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Radical Book History

E. P. Thompson and The Making of the English Working Class

Antoinette Burton

This special issue on E. P. Thompson’s The Making of the English Working Class (1963) grew out of a symposium I organized at the University of Illinois, Urbana-Champaign in October 2013 to commemorate the fiftieth anniversary of the book’s publication. I am, on the face of it, one of the least likely modern British historians to be organizing such an event. I can remember the first time I held the weighty tome in my hands: I was a junior in college, in the fall of 1982, and it was on the syllabus for a course I was taking on Victorian Britain, taught by Jonathan Schneer at Yale University. As did many feminist and postcolonial historians of my generation, I struggled with what I saw as Thompson’s indifference to women and gender (oh, those deluded followers of Joanna Southcott!) and his incapacity to see the evidence of race and empire in his sources even when they cried out from below the footnote line for all to see.

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Hide and Seek

Uncovering the Politics of Playtime

Sarah Fishman

Since the publication in 1960 of Philippe Ariès’s foundational, if problematic, Centuries of Childhood, the history of childhood has developed into a rich and varied field. At the annual conference of the Western Society for French History in 2018, a call for panelists for a roundtable on the history of childhood expanded into two separate panels ranging from the medieval era through the thirty glorious postwar years. The panelists and the audience grappled with questions about the social construction of age, the ages of childhood, and the challenges of finding sources for a group that left few “ego documents.” Although children per se never exercised political or global power, attention to children clarifies how critical children were to political and international systems. Material generated by children themselves can be difficult to locate, but adults generated plenty of material about children. The intersectionality of the history of childhood with fields like labor history, urban history, the history of the welfare state, and the history of psychology parallels the intersectionality of children themselves, who come from every race, social class, and gender. All humans, it turns out, start out as children.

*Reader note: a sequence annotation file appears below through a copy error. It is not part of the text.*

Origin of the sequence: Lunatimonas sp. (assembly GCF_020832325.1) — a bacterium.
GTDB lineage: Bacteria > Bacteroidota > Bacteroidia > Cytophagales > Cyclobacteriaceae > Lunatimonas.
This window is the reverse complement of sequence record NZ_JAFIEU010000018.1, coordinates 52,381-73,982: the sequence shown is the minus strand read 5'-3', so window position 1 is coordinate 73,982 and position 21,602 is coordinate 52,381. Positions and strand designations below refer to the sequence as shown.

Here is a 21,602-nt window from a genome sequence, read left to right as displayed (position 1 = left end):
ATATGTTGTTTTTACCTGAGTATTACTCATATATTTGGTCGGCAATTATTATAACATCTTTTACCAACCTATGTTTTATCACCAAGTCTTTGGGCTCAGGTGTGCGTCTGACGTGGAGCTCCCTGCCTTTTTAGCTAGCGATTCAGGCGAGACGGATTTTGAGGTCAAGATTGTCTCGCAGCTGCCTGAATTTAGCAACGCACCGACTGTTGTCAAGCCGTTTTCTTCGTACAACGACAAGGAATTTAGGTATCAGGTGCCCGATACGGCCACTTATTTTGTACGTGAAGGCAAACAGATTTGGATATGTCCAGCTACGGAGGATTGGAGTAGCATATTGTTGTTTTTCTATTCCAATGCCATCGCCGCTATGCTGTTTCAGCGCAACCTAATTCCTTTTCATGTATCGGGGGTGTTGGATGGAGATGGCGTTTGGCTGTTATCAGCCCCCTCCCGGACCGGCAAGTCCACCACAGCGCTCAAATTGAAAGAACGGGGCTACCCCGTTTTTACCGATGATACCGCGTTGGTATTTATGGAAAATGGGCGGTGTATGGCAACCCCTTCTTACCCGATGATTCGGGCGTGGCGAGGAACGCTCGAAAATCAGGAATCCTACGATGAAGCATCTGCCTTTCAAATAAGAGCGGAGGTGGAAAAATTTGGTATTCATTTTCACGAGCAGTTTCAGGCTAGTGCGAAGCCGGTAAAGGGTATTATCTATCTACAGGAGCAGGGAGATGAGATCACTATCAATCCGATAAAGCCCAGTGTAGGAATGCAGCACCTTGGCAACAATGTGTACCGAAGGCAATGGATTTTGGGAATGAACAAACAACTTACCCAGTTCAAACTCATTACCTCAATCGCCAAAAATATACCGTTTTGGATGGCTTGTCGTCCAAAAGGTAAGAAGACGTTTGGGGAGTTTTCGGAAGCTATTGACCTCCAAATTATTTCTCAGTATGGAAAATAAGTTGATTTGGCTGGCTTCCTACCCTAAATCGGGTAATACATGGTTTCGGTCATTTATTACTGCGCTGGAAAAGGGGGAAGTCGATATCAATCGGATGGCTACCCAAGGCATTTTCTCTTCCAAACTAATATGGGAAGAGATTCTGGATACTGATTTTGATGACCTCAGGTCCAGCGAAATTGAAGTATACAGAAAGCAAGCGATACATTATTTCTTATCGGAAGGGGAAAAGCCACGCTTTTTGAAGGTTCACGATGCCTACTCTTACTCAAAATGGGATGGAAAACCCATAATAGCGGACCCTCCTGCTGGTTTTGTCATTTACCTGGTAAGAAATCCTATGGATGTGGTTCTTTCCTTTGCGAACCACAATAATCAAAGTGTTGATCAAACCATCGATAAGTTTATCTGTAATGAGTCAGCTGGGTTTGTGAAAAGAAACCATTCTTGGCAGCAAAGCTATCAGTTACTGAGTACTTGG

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Katherine Weikert and Elena Woodacre

out of a system that perpetuated white, middle- and upper-class men as the primary researchers producing historical narratives about powerful men, the medieval world, as we well know, is far more than that. Discussions of intersectionality in the

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Nicholas L. Syrett

Halperin, who was building on the work of Michel Foucault, age (as well as class and status) asymmetry was key to how ancient Greeks structured sexual pairings between male citizens and the young men they mentored and penetrated. Some of the earliest

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The Modernity of Political Representation

Its Innovative Thrust and Transnational Semantic Transfers during the Sattelzeit (Eighteenth to Nineteenth Centuries)

Samuel Hayat and José María Rosales

, relying on regular elections to select the wisest, and often richest, members of society—a system soon to be called representative government. In many countries, this conceptual polarity both influenced and was a result of class conflicts and rivalries

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Heidi Hakkarainen

Britain and France, moral philosophy became intimately interlinked with emotions, as the nineteenth-century middle classes understood moral sense as being dependent on the cultivation of appropriate feelings. The capacity to feel compassion was supposed to

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Rethinking World War I

Occupation, Liberation, and Reconstruction

George Robb and W. Brian Newsome

States. As more middle- and working-class people studied history at university and became historians, they increasingly turned their attention to people like themselves in the past. New disciplines, such as labor history and women’s history, expanded

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Introduction

Concepts of Emotions in Indian Languages

Margrit Pernau

universalizing claims of post-Enlightenment European middle-class men’s worldviews. The three articles in this special section start at a time when the colonial entanglement of different knowledge systems and concepts was already well under way. Margrit Pernau

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Introduction

When Was Brexit? Reading Backward to the Present

Antoinette Burton

voted the way they did and what it meant for political elites in a world with shifting class identities and alliances. While the original text largely sidesteps questions of race and empire, Riley insists that we read backward through those critical

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Introduction

Cultural Heritages and Their Transmission

Elizabeth C. Macknight

-Forbes, a Scottish gentry family, to understand the consequences of sons going abroad for periods of “sojourning.” Theodore Forbes was brought up in northeast Scotland and fathered one illegitimate son by a working-class Scottish woman, Isobel MacDonald